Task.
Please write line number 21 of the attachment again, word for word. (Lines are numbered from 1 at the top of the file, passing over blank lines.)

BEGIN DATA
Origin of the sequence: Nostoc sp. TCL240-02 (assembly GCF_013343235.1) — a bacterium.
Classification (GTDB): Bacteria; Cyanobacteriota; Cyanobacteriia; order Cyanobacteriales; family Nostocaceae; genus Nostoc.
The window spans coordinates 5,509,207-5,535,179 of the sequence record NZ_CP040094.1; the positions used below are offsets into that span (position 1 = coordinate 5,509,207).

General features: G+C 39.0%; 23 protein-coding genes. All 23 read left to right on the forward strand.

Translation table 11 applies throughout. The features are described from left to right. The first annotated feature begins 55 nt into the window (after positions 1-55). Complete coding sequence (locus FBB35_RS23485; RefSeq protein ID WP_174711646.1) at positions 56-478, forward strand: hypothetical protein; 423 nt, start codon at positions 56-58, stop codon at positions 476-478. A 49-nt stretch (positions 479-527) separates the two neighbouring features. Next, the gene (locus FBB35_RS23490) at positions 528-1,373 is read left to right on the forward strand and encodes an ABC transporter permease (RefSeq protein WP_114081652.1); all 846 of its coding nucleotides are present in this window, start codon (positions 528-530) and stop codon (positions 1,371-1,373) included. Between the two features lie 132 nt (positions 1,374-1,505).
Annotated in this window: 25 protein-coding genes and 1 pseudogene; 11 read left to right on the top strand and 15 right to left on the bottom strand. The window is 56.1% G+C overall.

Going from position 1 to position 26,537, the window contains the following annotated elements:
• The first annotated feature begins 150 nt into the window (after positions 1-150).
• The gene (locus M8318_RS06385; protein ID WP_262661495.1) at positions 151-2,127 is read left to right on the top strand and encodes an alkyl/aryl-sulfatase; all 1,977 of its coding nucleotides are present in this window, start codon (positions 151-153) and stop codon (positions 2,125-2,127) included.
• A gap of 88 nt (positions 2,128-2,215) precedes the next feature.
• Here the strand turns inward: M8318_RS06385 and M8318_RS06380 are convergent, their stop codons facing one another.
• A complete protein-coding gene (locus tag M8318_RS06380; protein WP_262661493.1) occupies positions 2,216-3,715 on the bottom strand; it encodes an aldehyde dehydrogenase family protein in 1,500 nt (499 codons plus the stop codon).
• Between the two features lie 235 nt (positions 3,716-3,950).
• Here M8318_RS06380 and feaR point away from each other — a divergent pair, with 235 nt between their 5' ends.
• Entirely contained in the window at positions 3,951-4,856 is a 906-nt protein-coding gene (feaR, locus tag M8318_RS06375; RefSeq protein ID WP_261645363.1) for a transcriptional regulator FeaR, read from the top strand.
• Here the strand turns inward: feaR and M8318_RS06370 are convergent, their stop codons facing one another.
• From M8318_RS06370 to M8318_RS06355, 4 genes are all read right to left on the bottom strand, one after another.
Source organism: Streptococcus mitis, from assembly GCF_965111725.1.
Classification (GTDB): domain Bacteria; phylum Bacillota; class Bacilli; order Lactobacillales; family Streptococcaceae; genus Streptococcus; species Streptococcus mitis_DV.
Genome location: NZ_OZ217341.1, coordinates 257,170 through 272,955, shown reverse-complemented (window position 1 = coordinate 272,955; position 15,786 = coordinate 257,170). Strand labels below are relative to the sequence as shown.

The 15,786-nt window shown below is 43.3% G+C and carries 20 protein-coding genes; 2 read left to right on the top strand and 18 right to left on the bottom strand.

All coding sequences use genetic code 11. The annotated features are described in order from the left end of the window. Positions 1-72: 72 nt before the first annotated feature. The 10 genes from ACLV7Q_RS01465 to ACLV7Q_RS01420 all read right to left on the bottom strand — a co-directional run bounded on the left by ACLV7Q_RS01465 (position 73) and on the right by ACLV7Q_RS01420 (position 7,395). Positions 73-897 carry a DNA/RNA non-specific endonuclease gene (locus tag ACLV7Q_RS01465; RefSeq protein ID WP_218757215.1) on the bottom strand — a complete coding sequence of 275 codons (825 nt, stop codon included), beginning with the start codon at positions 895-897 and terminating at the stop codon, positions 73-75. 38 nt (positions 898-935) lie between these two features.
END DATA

The 15,786-nt window shown below is 43.3% G+C and carries 20 protein-coding genes; 2 read left to right on the top strand and 18 right to left on the bottom strand.